OECD has a nice cost-benefit analysis of returns to education. First, what a high school gives to students:
Okay, huge net benefits for a degree. Even more interesting is the “unemployment effect.” Here lies a monetary value of higher employment security. The degree holder spends less time unemployed due to job security during crises and later retirement. This component is especially high in Slovak and Czech Republic. These countries have one of the lowest wealth inequality in the world, but it looks like the effect of relatively low incomes in the top quantiles. Their labor markets need more highly educated employees, as the market quickly absorbs high skilled candidates and low-skilled workers remain jobless (unemployment rates of 14 and 7% for Slovakia and Czech Republic, respectively). You can compare it to Korea, which has a more balanced labor market: a degree holder earns more but not because she gets jobs faster.
Net lifetime gains from having Bachelor’s, Master’s, or PhD:
Eastern Europe could do a lot better given its middle-income status. Slovenia and Czech Republic would greatly benefit from more educated workers. A Hungarian with a tertiary degree creates more benefits for others than for herself, which makes a case for government support. It’s not necessarily support for education spending in this particular case. Free labor migration within the EU creates difficulties for public spending on education. Political support for these subsidies is low because students who get free education may migrate to high-income Germany and United Kingdom. High returns to tertiary education in Eastern Europe discourage this move, but they cannot fully offset the income gap between the West and the East.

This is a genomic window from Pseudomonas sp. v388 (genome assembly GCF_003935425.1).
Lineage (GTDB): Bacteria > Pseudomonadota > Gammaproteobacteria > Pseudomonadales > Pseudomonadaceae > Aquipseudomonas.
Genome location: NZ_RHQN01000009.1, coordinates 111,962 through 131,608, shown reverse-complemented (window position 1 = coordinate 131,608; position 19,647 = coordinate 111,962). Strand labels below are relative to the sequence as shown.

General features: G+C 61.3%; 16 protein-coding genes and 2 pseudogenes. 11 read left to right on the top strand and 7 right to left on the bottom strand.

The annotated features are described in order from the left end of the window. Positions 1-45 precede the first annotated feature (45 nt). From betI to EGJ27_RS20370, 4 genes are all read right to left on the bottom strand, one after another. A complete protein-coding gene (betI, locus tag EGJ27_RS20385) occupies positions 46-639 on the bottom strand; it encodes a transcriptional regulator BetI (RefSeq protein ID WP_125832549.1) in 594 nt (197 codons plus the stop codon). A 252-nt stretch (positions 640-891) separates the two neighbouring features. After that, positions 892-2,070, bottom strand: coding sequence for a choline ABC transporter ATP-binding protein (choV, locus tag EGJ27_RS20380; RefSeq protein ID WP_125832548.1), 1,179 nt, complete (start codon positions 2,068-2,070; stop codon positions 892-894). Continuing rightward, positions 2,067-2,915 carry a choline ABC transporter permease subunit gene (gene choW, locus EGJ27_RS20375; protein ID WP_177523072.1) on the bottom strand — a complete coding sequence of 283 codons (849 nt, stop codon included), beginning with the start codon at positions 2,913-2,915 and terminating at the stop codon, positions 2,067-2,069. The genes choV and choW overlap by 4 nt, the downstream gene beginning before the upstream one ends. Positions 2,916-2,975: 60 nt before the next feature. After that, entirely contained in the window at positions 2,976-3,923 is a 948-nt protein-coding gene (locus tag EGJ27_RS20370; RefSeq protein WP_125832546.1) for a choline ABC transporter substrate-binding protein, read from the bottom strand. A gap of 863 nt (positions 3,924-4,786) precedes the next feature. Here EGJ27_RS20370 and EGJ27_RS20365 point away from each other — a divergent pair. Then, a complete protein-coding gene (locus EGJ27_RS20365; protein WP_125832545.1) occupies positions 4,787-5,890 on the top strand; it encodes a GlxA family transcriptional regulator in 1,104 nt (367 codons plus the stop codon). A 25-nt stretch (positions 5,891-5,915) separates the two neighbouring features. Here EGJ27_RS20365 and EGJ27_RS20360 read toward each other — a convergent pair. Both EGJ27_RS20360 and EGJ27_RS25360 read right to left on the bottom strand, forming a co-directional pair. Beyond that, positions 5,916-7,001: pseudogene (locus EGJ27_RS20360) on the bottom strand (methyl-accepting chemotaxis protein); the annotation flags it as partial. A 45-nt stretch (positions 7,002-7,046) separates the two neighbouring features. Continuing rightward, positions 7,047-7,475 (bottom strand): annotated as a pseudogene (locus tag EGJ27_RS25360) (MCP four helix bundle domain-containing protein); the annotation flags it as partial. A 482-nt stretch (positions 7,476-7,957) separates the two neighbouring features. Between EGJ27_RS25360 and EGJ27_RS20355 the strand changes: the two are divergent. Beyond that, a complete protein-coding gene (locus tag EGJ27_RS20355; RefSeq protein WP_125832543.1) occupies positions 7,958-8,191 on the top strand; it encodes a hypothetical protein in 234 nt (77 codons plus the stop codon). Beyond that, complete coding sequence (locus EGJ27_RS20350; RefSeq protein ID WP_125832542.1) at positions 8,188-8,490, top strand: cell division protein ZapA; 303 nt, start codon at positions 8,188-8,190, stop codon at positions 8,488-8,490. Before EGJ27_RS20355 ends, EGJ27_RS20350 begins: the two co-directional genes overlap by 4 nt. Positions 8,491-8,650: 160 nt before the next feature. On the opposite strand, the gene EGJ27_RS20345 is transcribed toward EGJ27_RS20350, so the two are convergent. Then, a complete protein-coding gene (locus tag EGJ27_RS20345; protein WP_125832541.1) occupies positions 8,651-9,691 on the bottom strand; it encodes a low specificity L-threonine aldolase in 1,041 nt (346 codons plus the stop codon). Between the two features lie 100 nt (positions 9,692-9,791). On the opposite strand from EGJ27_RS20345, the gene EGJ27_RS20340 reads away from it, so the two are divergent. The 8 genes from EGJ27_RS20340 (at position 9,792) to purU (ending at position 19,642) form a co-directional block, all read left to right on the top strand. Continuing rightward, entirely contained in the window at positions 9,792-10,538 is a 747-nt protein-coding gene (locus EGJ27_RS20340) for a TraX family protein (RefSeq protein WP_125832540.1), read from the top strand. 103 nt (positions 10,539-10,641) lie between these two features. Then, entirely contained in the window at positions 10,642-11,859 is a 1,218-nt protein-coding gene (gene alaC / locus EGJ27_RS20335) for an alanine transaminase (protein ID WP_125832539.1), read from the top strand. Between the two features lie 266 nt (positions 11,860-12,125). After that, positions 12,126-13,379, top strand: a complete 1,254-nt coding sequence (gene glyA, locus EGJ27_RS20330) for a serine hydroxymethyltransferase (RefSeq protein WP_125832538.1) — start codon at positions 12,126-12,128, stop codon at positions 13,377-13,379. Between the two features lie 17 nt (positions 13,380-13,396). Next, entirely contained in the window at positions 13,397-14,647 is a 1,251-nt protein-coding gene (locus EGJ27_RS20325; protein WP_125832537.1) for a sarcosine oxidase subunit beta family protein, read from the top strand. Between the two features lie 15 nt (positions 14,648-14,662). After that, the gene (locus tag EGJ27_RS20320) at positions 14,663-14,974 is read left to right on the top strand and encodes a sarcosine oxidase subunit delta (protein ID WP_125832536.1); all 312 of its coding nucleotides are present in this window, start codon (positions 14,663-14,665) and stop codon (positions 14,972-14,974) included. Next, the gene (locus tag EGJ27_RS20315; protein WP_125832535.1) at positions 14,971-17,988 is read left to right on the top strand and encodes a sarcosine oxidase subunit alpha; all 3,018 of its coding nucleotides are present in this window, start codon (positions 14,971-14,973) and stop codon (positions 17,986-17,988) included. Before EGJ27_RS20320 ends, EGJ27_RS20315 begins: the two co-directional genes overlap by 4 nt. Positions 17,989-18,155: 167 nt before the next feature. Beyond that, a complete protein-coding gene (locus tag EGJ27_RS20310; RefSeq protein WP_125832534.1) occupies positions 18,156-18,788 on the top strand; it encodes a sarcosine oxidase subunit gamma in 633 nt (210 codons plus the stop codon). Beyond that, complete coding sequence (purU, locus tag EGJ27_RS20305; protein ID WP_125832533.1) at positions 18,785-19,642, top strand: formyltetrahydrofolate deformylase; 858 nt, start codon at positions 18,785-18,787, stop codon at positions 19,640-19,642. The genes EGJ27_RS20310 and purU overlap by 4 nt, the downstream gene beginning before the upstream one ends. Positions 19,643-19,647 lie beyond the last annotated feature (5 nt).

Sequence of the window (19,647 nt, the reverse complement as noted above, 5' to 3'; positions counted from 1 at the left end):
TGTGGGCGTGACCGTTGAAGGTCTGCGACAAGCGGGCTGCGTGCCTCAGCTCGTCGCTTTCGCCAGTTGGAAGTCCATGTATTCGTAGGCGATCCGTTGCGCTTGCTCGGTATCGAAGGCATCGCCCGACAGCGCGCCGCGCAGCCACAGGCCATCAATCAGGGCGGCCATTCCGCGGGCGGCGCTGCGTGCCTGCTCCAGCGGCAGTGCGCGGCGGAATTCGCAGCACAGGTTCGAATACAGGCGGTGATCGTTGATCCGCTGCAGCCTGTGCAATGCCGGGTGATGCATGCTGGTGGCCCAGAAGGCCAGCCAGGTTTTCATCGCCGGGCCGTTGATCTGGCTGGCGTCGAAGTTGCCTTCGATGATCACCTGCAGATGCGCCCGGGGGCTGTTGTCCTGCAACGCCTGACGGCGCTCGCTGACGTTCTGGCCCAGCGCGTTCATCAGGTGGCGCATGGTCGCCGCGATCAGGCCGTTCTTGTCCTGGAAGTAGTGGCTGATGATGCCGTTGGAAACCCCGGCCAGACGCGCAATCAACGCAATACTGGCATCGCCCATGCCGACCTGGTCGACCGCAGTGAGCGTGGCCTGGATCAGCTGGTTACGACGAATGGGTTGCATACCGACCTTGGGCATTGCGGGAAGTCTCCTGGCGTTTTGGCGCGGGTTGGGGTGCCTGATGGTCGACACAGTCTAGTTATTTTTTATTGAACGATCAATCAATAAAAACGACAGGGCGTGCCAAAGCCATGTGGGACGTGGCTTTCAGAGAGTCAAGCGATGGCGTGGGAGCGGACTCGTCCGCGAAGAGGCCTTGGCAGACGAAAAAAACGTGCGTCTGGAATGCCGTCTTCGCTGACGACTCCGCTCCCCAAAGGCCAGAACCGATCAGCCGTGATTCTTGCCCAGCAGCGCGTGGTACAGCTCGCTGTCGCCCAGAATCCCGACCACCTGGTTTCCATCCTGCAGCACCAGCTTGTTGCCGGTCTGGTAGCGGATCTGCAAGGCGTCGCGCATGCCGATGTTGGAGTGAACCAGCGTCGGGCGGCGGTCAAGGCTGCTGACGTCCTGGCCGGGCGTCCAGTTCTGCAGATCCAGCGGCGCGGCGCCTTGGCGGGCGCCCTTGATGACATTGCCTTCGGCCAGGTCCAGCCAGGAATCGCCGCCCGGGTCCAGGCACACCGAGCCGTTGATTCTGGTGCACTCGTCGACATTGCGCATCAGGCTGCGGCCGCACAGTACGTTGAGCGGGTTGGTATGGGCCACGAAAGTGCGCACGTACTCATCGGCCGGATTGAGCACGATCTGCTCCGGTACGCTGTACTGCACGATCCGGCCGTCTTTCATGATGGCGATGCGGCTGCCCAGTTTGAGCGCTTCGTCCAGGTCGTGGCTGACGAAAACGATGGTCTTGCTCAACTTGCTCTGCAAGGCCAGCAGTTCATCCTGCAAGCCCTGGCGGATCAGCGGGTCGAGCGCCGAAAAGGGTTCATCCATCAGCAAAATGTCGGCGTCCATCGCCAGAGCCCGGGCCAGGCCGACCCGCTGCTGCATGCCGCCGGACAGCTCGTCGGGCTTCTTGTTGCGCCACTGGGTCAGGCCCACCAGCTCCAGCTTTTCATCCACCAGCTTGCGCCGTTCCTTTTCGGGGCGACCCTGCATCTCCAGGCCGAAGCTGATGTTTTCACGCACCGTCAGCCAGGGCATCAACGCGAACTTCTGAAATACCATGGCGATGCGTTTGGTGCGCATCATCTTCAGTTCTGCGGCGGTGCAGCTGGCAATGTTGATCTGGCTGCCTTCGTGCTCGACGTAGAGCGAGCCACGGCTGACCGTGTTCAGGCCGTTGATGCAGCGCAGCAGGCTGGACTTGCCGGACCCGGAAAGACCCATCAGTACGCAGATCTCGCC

So, it’s a case of the European Union without unity. Countries still have independent budgets (with exception of “stability and growth” rules), collect and spend their public revenues, but have to distort policies in response to other members stealing employment, demand, capital, or workforce. So, hypothetically, net beneficiaries from the brain drain should compensate losers for free public education.
But the point is, countries with fewer emigrants keep the returns to education and should invest in it more. Both by increasing public spending and by facilitating student loans. It’s not rocket science, just more care about people’s future.